Prof. F. W. Oliver has published a paper on the floral biology of the flower Episcia maculata, a plant which, recently sent over from British Guiana, first flowered at Kew last summer. It is remarkable in that the flowers are never open, but the front lobe of the corolla is from the first folded back, so as to close the mouth like a cork. Nevertheless, all the arrangements are such as are adapted for cross-fertilization by the agency of some insect. The plant is unique in being at once closed and yet requiring the visit of an insect for its fertilization.
Advantage is to be taken of the height of the Eiffel Tower to fix in it a manometric tube in which mercury can be poured to form a column that will give a pressure of four hundred atmospheres. M. Cailletet hopes to be able to make use of this enormous pressure in continuing his experiments on the liquefaction of gases.
A deposit of floridite, or phosphate of lime, described by Prof. E. T. Cox as found in Florida, occurs in beds from a few feet to thirty-seven or more feet deep at places, over an area of 120 miles north and south, and 20 miles east and west, and consists of 80 per cent pure phosphate. The author believes that it is derived from the mineralization of an ancient guano.
The crumpled and crushed form of the human ear is accounted for by Prof. II. D. Garrison as a result of the habit of lying on the side of the head, which habit has been induced by the increasing weight of the brain. The question, says the author, in his paper on the subject, read at the American Association, had originally been whether the animals through which it had been developed would profit most by large brains or by perfect and symmetrical hearing apparatus, and had been promptly decided by natural selection in favor of large brains.
The Biological Section of the American Association has approved of a movement to establish a biological station on the Gulf of Mexico, for which subscriptions of $25,000 have been promised. The station will probably be located at Tarpon Springs, Fla., where there are fine opportunities for the study of fresh and salt water, as well as of land forms.
Dr. William Huggins has been chosen to be President of the next year's meeting of the British Association to be held in Cardiff, Wales. The meeting of the Association in 1892 will be held in Edinburgh.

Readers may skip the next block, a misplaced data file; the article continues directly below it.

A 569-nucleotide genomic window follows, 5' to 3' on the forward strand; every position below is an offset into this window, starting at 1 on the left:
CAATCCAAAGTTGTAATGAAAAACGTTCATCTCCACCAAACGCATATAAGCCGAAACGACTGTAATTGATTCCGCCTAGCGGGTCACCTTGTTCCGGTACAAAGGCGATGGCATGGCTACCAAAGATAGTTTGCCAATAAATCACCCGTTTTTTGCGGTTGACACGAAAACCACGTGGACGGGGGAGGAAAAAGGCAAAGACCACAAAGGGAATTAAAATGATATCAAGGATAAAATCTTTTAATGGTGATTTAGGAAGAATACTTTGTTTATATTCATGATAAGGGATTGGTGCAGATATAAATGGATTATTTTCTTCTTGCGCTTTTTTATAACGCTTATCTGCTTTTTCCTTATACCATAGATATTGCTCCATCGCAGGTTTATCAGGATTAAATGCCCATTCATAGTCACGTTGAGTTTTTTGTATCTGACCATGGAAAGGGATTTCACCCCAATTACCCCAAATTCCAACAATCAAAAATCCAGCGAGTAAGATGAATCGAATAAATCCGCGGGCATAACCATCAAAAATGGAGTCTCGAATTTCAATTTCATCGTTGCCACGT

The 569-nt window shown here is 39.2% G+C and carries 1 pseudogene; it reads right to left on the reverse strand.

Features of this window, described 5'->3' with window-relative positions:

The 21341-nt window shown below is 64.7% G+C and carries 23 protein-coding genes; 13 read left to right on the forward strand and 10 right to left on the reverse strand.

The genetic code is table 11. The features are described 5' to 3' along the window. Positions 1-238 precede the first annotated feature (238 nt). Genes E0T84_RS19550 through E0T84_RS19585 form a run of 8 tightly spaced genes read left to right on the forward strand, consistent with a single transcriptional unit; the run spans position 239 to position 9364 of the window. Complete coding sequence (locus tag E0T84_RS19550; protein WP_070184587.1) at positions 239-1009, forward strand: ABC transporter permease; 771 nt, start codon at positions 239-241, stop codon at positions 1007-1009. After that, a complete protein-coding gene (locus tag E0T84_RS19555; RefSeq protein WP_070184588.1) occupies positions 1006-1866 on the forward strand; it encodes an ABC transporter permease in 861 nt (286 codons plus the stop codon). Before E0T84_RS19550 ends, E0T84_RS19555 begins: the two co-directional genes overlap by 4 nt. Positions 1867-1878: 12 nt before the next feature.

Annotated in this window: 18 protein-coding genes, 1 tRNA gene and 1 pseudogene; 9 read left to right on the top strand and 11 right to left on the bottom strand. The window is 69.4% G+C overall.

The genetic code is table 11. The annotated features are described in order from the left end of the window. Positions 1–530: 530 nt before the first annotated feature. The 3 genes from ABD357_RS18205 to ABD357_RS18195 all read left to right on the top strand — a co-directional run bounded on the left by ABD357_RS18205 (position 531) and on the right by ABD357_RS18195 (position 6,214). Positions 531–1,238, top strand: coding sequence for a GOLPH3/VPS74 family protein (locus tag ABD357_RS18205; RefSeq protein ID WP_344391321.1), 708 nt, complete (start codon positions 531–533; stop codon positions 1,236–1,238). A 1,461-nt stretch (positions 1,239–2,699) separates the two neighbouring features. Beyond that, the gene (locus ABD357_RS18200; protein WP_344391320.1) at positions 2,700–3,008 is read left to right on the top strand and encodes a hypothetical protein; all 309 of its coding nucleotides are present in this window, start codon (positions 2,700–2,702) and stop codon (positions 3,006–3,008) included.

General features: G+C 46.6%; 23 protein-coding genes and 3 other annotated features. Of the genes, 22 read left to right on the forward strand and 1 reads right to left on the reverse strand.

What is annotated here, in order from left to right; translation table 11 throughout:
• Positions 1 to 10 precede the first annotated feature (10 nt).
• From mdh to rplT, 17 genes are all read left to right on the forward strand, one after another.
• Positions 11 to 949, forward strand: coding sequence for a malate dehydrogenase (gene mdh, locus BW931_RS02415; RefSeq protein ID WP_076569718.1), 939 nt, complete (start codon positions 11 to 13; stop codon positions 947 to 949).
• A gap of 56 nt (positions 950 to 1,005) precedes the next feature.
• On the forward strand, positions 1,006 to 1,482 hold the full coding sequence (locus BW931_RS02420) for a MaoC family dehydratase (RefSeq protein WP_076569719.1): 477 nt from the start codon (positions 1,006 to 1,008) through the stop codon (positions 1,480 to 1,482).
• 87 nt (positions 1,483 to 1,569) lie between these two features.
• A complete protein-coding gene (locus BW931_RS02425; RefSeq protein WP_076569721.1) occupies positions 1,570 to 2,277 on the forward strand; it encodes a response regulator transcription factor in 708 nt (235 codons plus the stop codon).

Prof. A. J. Cook, speaking of the Food of Bees, remarks that the carbohydrates are sufficient for the life of the insects, but that they must have nitrogenous food to support them during the process of reproduction. The former they derive from the honey of plants, the latter from spores, grain, fungi, and bee-bread. Concerning certain philological and ethnological discussions that are going on with considerable warmth, Mr. John Evans said, in his address in the British Association, that it will be for the benefit of science for speculations as to the origin and home of the Aryan family to be rife; but it will still more effectually conduce to our eventual knowledge of this most interesting question if it be consistently borne in mind that they are but speculations.
An important manufacture of butter from cocoanut-milk is growing up in Germany. Cocoanuts for the purpose are imported in large numbers from India.
Recent investigations by Prof. Geddes, of Edinburgh, have led him to reject the commonly accepted views of the origin of thorns. He has found that there is a more or less developed general contrast in vegetative habit between thornless and thorny varieties. The thorny varieties or species show a more diminishing vegetativeness than their thornless congeners; in fact, they frequently develop their thorns by the actual death of their germ points.
The presidential address of Prof. T. E. Thorpe, in the Chemical Section of the British Association, was largely devoted to the vindication of the claims of Priestley to be the discoverer of oxygen and of the non-elementary nature of water, against the attempt of M. Berthelot, in his Revolution Chimique, to appropriate a principal share in the discoveries to Lavoisier.
A notion has been put forth by the editor of a leading dairy paper that neither dipping out milk nor drawing it through a faucet from large cans gives portions of equal quality to every customer. The dipping method was tested, at Cornell, on three milk routes—the conclusion reached being that by this practice "substantial justice is done all the patrons so far as the amount of fat apportioned to each is concerned."